Don’t Plan to Stay
At eighteen, Donnie Kagan's plans for graduation, and maybe even college, were derailed by a beer, a stoplight, and a fatal crash. Now he's twenty-four, out of prison, and bitterly determined to start over. But with the holidays approaching, he can't resist a quick trip home to Tallbridge, North Dakota, and the man he left behind. Just a fast look, to make sure Adam's doing all right, before Donnie starts his new life. He doesn't plan to stay.
Adam Lindberg's been waiting six years to get closure with Donnie. He missed that chance after the accident, fighting for his life in a hospital bed as Donnie pled guilty and disappeared into the justice system. Without so much as a letter back from Donnie in all this time, Adam's tried to move on. And yet, he never found another guy he cared about the same way. So when Donnie shows up in Tallbridge, Adam's ready to fight for more than three words of goodbye. Of course, Adam's brother and dad don't want Donnie to stick around, but it's the busy Christmas season at the family store. If Adam asks for Donnie's help, maybe he'll stay long enough to finally talk about the future, and the past.
I let myself in down the hall to the john. Once the bathroom door was locked behind me, I sat on the lid of the toilet and put my head in my hands.
Beyond the hallway, the muted sound of voices and Christmas carols mingled in a garbled hum, distant enough to ignore. It was just me and silence in this cold little room, with the damaged tiles and rust-stained sink, behind a door that locked from the inside. For the last six months, this had been my idea of heaven. I let the quiet seep into me as the knots in my shoulders unkinked.
Down at my feet, I saw a web of cracks in the tile sealed with white caulk. It was a crap job, sloppy. I’d done that, eight years ago. Me and Adam, made to work off some prank I no longer remembered by fixing up the bathroom. Him and me and soap, paint, and caulk through five long days.
I traced the uneven lines of caulk with the duct-taped toe of my sneaker. I remembered Adam bending over to scrub gunk off the baseboards, and how the sight of him, the line of his back and ass, made it so hard to breathe. How I’d known, in that moment, what I wanted. And how sick I’d felt, not knowing if he might possibly want me too.
God, we were babies then. Him with his sunny view of the whole world. Me thinking I could be smart enough and tough enough to bend it to my will.
I kissed him that last day we worked in here.
I didn’t raise my head to look at the spot on the wall where he’d been leaning and laughing. Where I finally snapped and put a hand on his chest, stepped in close, and smooshed his lips with mine. I’d have freaked and run away but he shoved his hand into my hair and held me. Gentled the kiss. Said, “I was beginning to think you’d never do that.”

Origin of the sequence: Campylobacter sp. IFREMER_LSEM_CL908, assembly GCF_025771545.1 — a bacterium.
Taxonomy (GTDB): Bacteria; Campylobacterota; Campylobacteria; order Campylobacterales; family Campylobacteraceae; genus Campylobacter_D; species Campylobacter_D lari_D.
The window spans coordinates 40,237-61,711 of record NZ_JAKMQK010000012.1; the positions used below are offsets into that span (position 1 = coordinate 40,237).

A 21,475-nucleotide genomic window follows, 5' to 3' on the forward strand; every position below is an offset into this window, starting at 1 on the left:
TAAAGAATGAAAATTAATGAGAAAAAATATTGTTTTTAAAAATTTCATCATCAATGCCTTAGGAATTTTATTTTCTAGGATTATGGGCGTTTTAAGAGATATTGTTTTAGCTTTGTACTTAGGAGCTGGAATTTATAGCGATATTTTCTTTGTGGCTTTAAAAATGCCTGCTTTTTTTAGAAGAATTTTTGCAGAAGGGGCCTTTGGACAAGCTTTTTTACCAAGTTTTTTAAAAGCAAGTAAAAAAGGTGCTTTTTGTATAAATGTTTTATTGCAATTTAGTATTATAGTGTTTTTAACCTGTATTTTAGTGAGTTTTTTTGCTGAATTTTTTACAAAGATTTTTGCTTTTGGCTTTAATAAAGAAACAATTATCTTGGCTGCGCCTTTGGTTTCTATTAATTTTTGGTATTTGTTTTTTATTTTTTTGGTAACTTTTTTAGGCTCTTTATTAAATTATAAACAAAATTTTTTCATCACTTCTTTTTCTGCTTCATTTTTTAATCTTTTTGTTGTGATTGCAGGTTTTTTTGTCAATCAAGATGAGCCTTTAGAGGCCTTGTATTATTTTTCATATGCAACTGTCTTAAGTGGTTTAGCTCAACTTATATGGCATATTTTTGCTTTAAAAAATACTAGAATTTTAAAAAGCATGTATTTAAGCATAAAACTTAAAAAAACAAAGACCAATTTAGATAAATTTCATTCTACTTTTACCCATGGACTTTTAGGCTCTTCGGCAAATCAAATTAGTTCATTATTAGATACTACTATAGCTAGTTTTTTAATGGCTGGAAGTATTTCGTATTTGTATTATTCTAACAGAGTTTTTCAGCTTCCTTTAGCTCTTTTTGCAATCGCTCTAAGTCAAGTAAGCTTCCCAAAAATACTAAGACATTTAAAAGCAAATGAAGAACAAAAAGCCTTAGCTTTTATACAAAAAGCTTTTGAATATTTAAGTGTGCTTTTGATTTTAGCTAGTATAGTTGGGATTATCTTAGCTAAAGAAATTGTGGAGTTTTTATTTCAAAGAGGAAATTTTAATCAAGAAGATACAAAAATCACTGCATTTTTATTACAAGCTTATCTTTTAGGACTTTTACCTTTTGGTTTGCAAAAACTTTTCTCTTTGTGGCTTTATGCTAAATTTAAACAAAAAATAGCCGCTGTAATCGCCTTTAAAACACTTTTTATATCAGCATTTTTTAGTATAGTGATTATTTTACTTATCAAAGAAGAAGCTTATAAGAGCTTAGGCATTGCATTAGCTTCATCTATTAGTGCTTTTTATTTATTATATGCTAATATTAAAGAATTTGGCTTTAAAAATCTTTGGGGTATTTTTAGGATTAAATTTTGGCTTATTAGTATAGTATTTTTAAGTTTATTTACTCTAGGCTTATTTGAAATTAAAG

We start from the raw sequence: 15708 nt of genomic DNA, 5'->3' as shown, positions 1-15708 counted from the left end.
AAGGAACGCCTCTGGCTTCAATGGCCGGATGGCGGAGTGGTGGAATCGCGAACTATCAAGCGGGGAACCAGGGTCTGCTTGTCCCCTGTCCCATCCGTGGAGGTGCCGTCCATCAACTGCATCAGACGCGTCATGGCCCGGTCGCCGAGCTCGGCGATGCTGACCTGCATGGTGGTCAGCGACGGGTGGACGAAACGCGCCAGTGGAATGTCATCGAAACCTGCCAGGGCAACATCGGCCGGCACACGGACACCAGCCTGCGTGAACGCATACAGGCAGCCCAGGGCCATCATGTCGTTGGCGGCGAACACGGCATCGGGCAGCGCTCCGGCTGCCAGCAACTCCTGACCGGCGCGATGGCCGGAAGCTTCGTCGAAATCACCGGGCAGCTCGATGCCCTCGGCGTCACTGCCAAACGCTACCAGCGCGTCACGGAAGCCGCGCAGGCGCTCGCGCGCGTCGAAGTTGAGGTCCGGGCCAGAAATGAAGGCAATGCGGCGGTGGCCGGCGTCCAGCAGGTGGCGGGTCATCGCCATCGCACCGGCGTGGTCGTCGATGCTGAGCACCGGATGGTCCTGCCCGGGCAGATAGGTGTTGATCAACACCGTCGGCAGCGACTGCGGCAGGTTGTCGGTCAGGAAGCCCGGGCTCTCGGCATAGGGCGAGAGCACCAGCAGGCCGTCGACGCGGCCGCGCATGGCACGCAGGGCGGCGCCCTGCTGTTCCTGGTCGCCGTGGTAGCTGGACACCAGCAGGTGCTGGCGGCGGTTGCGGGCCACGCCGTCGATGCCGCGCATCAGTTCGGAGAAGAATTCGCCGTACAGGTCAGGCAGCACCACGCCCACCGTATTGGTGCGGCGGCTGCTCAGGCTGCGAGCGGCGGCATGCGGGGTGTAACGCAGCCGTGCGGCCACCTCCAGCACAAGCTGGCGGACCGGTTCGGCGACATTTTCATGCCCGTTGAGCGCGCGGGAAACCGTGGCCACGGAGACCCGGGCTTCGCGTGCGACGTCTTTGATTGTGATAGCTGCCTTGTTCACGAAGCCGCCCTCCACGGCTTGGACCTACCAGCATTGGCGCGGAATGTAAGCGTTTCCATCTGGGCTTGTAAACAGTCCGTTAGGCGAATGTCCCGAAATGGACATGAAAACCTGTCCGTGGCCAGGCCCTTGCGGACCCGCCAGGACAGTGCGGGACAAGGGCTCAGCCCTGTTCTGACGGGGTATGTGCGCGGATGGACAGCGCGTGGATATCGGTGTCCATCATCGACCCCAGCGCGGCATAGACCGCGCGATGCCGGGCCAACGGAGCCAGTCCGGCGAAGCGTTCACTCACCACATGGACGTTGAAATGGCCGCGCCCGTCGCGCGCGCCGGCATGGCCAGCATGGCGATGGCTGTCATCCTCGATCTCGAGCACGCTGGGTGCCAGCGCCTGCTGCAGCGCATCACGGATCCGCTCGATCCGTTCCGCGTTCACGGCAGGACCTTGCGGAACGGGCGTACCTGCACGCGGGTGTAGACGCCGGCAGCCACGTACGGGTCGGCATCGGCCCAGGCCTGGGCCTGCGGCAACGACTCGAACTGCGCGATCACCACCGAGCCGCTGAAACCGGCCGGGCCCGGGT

I was sixteen, he was fourteen and a half. We were so damned young, even with all I’d already been through. In the same grade, thanks to Mom’s screw-ups, and inseparable, with a future in front of us.
Now I was twenty-four, and this was a place to hide. Those memories needed to be locked away. Hidden, suppressed, until I could think straight again. I was so tired.
I imagined taking those summer days and stuffing them into a big box. I had a lot of boxes in my head. This one could stay closed with just a ribbon around it, something silk and soft. Some boxes in there were nailed shut, strapped with barbed wire and padlocks. This one I might get to open again someday.
4 out of 5 stars
Don’t Plan to Stay by Kaje Harper portrays the homecoming of a man who has served his time for an injudicious decision but needs to figure out whether the ties he attempted to cut with those he left behind are really severed. The young love he left behind has matured into a man, who knows his mind and his heart…and is prepared to fight for what he wants, no matter what his family thinks.
This m/m contemporary romance is a lovely character study that explores the idea of redemption and dealing with the past, set during the Christmas season, making it perfect for reading at this time of the year. I am always fascinated by this author’s ability to portray men who have dealt with a crucible that has honed their character and distilled them to their indelible core, and this is yet another example of such. The gradual unfolding of the background that has shaped Donatello (Donnie) Kagan and altered the lives of the Lindberg family plays out against the events that accompany their moving forward, six years later. I’m a little puzzled by the antipathy displayed by one particular character…and dismayed that his inaction and/or actions resulted in such a harsh punishment, which is never quite resolved sufficiently for my tastes.
Nonetheless, I loved the different characters who are rebuilding and finding a new lease on life, including the four-legged addition to the family. The faith and persistence and tentative hope that unfurls provide such a wonderful warm feeling, and that final tattoo was just so perfect that reading the story was like a warm hug and a wonderful reminder that all of us need to let the painful past go and not allow it to define our tomorrows.
A copy of this title was provided to me for review